Death Valley National Park
Another wonderful piece of history to visit are the Charcoal Kilns. Leaving west from Stovepipe Wells on hwy. 190 drive to Emigrant Canyon Road, maybe 15 minutes. From here you wind your way up the Panamint mountains to nearly 9,000 feet altitude on a fairly good very windy paved road. Nearing the end you find yourself on the worst dirt road you think you have ever seen and the four miles to the Kilns you swear you will never again travel. Once you round the last corner and see these conical domes of rock and mortar all in a row you quickly forget your arduous journey as you begin staring at their wonder. As you can see in my imagery the ground around the kilns is fairly flat and most hard. You will encounter soft sandy areas so be aware they are there. The biggest obstacle you will encounter is a berm that is at the edge of the dirt road. When we we there the berm was about two to three feet tall which takes you from road level to the area surrounding the Kilns. There were a couple of spots that many others had traveled across and smoothed the path some, but you may need a helper to get you up and over this berm, this by far is the worst obstacle to overcome. Once you are inside the area where the kilns are you can pretty much go as you please. I was able to go up to the doorway of several of the kilns but was only able to enter one of them due to the soil erosion at the doorways, but in the desert that condition is always changing. For me these are a photographers dream. Sunset, sunrise, nightscape, star trails and light painting, are all on the menu and if you are there after first snow even better. If the skies are clear, Polaris is perfectly located to the kilns and if you are like me and enjoy photographing star trails under the full moon these kilns light up like daylight adding nice detailed foreground elements to the composition. If you think I sound excited about this place I am! I will be here on every visit to the park and, I will plan my visit around either no moon, full moon, fresh snow or cloudy weather. Our last visit was in late November when the temperatures were in the low 80′s in the valley, but at 9,000 feet expect the temperature to drop 30-40 degrees once the sun disappears.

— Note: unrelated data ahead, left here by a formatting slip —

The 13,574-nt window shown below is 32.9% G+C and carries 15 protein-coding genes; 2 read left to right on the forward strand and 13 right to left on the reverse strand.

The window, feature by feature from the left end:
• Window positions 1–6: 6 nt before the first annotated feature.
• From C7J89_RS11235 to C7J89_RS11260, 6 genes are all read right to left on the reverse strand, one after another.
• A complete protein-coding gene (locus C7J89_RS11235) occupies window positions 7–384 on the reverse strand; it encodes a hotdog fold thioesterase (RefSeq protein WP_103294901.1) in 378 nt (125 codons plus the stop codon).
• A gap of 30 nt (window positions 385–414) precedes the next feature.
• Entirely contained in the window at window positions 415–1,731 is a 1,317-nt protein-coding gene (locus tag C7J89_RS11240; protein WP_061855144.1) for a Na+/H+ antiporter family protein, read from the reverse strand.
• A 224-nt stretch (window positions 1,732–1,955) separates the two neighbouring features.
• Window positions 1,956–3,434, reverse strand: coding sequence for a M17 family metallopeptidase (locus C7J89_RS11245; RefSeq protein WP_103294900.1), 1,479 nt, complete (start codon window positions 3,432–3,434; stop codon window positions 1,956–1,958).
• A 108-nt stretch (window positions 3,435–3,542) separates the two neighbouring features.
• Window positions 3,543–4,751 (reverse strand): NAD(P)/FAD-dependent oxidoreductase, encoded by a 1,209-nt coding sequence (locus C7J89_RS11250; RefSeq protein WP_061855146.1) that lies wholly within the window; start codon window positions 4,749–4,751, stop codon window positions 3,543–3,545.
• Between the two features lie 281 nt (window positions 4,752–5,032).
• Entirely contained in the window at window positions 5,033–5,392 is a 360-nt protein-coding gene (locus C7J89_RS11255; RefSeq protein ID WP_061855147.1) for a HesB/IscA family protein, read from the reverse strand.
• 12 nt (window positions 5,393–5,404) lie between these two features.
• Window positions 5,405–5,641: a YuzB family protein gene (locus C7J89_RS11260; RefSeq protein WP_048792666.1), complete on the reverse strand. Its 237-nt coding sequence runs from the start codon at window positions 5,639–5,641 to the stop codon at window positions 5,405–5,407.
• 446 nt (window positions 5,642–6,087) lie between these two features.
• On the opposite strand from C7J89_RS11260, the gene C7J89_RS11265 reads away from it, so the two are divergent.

This shot of star trails was taken during the Full Moon that occurred in late February 2013 on a perfectly clear and otherwise cold night. I used my Canon 5D MkII with a TS-E 24mm f/3.5 II L lens on a Really Right Stuff BH-55 Ball Head mounted to a RRS TVC-23 carbon fiber tripod. My exposures were 120 seconds with an aperture of f/8 and an ISO of 200. Even at 24mm I chose f/8 to ensure me of the depth-of-field I need to keep this image sharp. In total 40 images were take totaling 80 minutes of star trails, but for this final image I chose 17 images to provide me with just the right amount of star trails for the composition. After stacking the 17 images I began brushing in the six images of the light painted Kilns we had done prior to the star trails to give an idea of what it must have been like. I found it interesting as I was putting together this page to find that both images are at nearly the same perspective, even though I took them over a year apart.